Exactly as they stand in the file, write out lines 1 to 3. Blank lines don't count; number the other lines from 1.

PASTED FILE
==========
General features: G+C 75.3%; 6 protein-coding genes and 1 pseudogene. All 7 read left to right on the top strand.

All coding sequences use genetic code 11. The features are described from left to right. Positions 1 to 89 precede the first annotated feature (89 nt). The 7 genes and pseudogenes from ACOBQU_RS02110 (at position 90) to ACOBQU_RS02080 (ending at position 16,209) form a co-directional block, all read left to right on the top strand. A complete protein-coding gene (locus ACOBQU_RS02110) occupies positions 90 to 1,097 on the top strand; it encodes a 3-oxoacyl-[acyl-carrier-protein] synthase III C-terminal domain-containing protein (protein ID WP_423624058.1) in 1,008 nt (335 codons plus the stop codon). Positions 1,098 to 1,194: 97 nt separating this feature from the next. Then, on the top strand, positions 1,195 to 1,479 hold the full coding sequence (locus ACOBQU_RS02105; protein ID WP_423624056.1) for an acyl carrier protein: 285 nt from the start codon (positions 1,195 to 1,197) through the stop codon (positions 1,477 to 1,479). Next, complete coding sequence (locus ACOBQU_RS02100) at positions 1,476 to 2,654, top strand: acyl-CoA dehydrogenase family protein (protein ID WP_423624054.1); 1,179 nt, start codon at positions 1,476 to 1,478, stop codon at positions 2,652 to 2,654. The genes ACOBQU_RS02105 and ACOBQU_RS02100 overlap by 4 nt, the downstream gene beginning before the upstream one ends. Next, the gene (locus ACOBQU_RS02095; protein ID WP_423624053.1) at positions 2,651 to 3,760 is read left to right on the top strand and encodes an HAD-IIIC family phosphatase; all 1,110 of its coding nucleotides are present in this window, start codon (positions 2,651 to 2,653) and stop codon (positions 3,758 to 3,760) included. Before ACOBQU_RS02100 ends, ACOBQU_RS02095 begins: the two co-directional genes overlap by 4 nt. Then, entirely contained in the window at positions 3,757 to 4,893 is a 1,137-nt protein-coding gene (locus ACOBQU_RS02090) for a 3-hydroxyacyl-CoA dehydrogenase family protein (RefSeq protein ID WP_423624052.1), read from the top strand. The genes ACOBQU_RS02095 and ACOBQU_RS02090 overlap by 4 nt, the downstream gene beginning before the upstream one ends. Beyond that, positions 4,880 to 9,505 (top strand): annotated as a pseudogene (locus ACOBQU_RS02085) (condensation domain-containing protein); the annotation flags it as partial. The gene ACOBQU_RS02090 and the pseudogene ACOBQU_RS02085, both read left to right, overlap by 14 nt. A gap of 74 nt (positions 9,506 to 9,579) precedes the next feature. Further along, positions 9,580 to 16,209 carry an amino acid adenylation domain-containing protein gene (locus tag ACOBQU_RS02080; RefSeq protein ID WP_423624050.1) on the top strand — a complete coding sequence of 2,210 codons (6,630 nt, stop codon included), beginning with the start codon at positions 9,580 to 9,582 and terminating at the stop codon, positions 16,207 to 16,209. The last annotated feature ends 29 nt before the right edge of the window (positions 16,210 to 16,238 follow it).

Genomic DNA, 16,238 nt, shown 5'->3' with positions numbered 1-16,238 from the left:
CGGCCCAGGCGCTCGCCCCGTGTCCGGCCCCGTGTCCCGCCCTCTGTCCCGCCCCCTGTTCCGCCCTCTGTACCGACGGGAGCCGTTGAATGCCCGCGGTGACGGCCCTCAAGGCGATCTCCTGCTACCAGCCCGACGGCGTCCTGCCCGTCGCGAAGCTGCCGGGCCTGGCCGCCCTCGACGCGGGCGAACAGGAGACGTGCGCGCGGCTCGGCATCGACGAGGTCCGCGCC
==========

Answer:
General features: G+C 75.3%; 6 protein-coding genes and 1 pseudogene. All 7 read left to right on the top strand.

All coding sequences use genetic code 11. The features are described from left to right. Positions 1 to 89 precede the first annotated feature (89 nt). The 7 genes and pseudogenes from ACOBQU_RS02110 (at position 90) to ACOBQU_RS02080 (ending at position 16,209) form a co-directional block, all read left to right on the top strand. A complete protein-coding gene (locus ACOBQU_RS02110) occupies positions 90 to 1,097 on the top strand; it encodes a 3-oxoacyl-[acyl-carrier-protein] synthase III C-terminal domain-containing protein (protein ID WP_423624058.1) in 1,008 nt (335 codons plus the stop codon). Positions 1,098 to 1,194: 97 nt separating this feature from the next. Then, on the top strand, positions 1,195 to 1,479 hold the full coding sequence (locus ACOBQU_RS02105; protein ID WP_423624056.1) for an acyl carrier protein: 285 nt from the start codon (positions 1,195 to 1,197) through the stop codon (positions 1,477 to 1,479). Next, complete coding sequence (locus ACOBQU_RS02100) at positions 1,476 to 2,654, top strand: acyl-CoA dehydrogenase family protein (protein ID WP_423624054.1); 1,179 nt, start codon at positions 1,476 to 1,478, stop codon at positions 2,652 to 2,654. The genes ACOBQU_RS02105 and ACOBQU_RS02100 overlap by 4 nt, the downstream gene beginning before the upstream one ends. Next, the gene (locus ACOBQU_RS02095; protein ID WP_423624053.1) at positions 2,651 to 3,760 is read left to right on the top strand and encodes an HAD-IIIC family phosphatase; all 1,110 of its coding nucleotides are present in this window, start codon (positions 2,651 to 2,653) and stop codon (positions 3,758 to 3,760) included. Before ACOBQU_RS02100 ends, ACOBQU_RS02095 begins: the two co-directional genes overlap by 4 nt. Then, entirely contained in the window at positions 3,757 to 4,893 is a 1,137-nt protein-coding gene (locus ACOBQU_RS02090) for a 3-hydroxyacyl-CoA dehydrogenase family protein (RefSeq protein ID WP_423624052.1), read from the top strand. The genes ACOBQU_RS02095 and ACOBQU_RS02090 overlap by 4 nt, the downstream gene beginning before the upstream one ends. Beyond that, positions 4,880 to 9,505 (top strand): annotated as a pseudogene (locus ACOBQU_RS02085) (condensation domain-containing protein); the annotation flags it as partial. The gene ACOBQU_RS02090 and the pseudogene ACOBQU_RS02085, both read left to right, overlap by 14 nt. A gap of 74 nt (positions 9,506 to 9,579) precedes the next feature. Further along, positions 9,580 to 16,209 carry an amino acid adenylation domain-containing protein gene (locus tag ACOBQU_RS02080; RefSeq protein ID WP_423624050.1) on the top strand — a complete coding sequence of 2,210 codons (6,630 nt, stop codon included), beginning with the start codon at positions 9,580 to 9,582 and terminating at the stop codon, positions 16,207 to 16,209. The last annotated feature ends 29 nt before the right edge of the window (positions 16,210 to 16,238 follow it).

Genomic DNA, 16,238 nt, shown 5'->3' with positions numbered 1-16,238 from the left: